Injured by Art

Copyright 2008 by Kathy Hughes


It was my junior year in college, the first day of my bazillionth drawing class.  We each did our first drawing for the new professor, and he lined them up in the front of the studio for his critique.  

You could feel the tension as we all braced for the instructor’s inevitable scorn of our style, skill, and vision.  Cutthroat critiques rule the art world. 

 Instead, Dr. Vevers walked down the line and one by one told us, simply by looking at our work, the names of all of our previous drawing and painting professors.  He did not miss a single one. 

 His point was that he did not want us following anyone else's "prescription for art" any longer.  He wanted us to develop and follow our own muse, not to fashion our art to parrot and to please someone else (in order to get a good grade). 

 A third-grader sat crying in my Saturday School art class.  Again.  For several weeks, this had been the pattern.  At the end of that class, one of my student teachers overheard a chilling conversation.  The young girl walked to her car and was reprimanded by her waiting mother, "I looked at every single piece of art work from the other students leaving with you and ALL of them are better than yours!"

 My daughter's kindergarten teacher is one of the most amazing people I have ever had the privilege to know.  We were talking one morning, and she told me that she hated art.  That took my breath away.  I told her she was probably the most creative person I knew. 

 "I failed art in school,” she confided.  I crinkled my nose and said,  “Didn't you turn in any of your work!?"  Her answer had me leaving the room with tears running down my face. 

 "Not only did I turn everything in, but I did extra to try to please the teacher.  I was told I wasn't good enough, and I received a failing grade.  I have hated art ever since."  

Have you had similar "injuries"?  A friend laughing?  Your own inner voice judging?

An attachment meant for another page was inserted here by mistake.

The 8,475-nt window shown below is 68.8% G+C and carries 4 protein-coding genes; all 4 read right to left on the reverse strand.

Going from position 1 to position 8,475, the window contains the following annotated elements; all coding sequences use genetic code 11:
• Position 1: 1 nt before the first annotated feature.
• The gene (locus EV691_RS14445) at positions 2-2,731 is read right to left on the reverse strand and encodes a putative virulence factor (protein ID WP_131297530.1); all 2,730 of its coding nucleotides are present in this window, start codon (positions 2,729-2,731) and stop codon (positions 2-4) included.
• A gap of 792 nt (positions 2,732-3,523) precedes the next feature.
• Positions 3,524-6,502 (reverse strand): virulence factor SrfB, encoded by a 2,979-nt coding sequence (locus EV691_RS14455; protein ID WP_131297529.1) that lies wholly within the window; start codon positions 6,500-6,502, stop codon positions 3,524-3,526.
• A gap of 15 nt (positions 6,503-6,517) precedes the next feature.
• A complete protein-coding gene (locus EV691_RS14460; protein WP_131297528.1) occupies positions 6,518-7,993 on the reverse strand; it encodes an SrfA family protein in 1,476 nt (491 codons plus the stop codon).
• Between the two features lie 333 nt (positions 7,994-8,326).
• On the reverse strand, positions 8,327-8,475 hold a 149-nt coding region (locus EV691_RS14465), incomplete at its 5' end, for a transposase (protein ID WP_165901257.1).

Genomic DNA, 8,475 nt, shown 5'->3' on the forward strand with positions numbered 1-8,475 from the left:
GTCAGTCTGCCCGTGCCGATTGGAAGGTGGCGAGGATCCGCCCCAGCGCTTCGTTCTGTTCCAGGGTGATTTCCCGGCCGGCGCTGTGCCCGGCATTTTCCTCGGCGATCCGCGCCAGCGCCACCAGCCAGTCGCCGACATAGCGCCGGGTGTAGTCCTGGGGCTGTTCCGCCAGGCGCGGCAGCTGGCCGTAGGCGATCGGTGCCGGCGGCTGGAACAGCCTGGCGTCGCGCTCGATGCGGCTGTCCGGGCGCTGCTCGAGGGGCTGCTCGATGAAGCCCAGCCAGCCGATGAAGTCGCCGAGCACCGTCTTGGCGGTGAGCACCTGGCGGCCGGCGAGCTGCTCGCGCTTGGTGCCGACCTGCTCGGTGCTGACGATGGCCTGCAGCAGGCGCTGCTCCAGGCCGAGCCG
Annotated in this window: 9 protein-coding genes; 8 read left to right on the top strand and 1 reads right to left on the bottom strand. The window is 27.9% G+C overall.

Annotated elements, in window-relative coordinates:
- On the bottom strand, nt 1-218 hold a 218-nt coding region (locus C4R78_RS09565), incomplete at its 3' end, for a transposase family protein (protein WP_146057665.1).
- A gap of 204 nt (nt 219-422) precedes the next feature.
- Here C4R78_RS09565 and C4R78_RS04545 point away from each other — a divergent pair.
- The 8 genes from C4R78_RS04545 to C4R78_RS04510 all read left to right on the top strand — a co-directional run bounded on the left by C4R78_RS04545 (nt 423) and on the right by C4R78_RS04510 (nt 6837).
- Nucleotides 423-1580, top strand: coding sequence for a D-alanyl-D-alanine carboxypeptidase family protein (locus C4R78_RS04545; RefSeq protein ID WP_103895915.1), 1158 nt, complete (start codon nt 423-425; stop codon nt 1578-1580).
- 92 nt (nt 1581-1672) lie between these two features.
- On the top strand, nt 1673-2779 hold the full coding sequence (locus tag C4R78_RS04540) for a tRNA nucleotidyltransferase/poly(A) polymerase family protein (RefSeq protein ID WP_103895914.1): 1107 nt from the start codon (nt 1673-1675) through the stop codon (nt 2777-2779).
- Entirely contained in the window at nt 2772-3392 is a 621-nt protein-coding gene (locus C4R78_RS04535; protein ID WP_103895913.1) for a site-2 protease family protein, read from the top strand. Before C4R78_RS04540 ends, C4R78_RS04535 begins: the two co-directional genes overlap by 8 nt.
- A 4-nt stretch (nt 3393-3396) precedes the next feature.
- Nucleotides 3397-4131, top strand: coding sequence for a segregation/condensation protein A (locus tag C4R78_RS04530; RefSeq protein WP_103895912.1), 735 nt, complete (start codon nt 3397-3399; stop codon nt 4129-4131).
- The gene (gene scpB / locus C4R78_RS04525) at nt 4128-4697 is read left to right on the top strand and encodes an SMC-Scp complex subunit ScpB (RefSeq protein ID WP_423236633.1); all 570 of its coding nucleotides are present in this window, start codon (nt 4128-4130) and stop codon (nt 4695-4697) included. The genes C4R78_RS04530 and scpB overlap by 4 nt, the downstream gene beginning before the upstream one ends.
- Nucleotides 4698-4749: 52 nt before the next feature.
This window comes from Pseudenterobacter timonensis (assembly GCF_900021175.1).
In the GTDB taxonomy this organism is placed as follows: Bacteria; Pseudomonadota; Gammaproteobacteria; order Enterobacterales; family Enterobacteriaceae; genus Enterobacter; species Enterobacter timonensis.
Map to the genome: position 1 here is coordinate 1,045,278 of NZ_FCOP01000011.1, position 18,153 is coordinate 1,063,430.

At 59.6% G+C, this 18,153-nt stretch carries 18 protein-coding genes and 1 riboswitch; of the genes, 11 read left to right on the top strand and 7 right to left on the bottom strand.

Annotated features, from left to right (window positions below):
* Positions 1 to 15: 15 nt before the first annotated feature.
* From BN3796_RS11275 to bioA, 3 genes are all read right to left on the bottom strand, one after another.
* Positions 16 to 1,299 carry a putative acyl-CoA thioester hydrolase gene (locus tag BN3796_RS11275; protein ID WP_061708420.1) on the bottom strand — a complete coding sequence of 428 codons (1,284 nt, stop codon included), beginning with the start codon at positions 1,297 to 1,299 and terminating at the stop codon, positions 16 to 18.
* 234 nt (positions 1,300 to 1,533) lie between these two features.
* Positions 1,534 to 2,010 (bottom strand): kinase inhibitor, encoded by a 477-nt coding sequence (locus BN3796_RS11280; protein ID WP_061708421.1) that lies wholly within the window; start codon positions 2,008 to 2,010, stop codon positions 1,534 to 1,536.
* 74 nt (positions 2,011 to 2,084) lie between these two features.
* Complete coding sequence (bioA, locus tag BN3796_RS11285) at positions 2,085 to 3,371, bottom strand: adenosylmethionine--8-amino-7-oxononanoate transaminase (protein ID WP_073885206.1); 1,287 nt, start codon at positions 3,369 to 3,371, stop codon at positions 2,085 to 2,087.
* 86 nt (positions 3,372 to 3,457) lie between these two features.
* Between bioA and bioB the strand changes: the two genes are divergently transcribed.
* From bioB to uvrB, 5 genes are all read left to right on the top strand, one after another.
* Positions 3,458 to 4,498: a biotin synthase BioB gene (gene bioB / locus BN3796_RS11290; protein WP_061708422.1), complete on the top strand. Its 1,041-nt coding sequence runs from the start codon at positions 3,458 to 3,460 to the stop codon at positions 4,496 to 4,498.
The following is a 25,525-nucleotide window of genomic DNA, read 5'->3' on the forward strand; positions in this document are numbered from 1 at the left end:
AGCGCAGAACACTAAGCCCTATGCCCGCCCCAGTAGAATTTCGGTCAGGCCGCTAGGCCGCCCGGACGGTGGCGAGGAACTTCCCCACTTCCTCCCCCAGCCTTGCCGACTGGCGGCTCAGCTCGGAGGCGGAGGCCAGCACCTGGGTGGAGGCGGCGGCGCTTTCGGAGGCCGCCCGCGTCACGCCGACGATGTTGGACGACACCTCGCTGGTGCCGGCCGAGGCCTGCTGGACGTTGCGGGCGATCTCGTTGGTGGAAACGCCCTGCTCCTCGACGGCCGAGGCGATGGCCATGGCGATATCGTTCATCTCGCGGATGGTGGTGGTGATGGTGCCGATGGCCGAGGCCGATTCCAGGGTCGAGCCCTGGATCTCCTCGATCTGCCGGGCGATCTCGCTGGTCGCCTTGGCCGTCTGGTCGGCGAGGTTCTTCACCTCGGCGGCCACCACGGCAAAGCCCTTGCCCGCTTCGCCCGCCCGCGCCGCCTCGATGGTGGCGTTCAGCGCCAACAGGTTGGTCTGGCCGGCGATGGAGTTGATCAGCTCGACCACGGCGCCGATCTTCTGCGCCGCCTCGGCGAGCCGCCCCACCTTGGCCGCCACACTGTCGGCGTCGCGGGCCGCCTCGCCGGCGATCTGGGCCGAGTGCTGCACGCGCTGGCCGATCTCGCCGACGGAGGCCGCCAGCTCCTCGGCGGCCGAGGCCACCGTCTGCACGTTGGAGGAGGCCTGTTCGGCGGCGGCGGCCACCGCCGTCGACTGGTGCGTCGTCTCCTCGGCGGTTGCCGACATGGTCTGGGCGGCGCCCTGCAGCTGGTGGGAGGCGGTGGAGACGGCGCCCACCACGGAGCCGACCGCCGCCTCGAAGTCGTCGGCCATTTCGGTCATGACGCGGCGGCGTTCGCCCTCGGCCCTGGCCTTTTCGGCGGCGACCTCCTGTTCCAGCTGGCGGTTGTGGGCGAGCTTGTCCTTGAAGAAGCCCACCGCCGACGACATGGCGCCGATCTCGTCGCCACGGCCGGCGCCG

Art is personal.  Criticism of your work translates in your head as criticism of you.  So you quit trying.  You say that it is just not one of your "talents," and people acknowledge and accept that.  You tell yourself all is well.  BUT, something deep inside you cries out.  

 Because you were born to create.  Cooking, gardening, nurturing, sewing, creating art, making crafts, and working with your hands (just to name a few) are all creative acts.  Try something new.  Just doodle.  

Use this box to scribble, doodle, spill coffee on it, go out of the lines (or not).  Let your spirit play.  No one will see it.  No one will compare.  No one will judge.  I will even give you an extra box in case you "mess up."  But you CAN'T "mess up."  Any attempt is a victory. 





There.  Wasn't that kinda nice?  That’s all it takes to get started.  

Oh, and by the way, the ability to "draw a straight line" is highly overrated!

 Now, where are my coloring book and crayons?  Shhhh!  Don't tell a soul I said that!  I'm not "allowed" to like those!


  Kathy teaches non-judgmental art and creativity classes at the Kaleidoscope Art Studio in Rantoul on Tuesday mornings and at Hobby Lobby in Champaign on Thursday mornings.  Classes meet 10:00-11:30 and are $15 per class ($10 for seniors).  Kathy has taught art in the public schools for over 15 years and is a member of the Creativity Coaching Association.  For more information visit her website at, call her at 351-1680, or email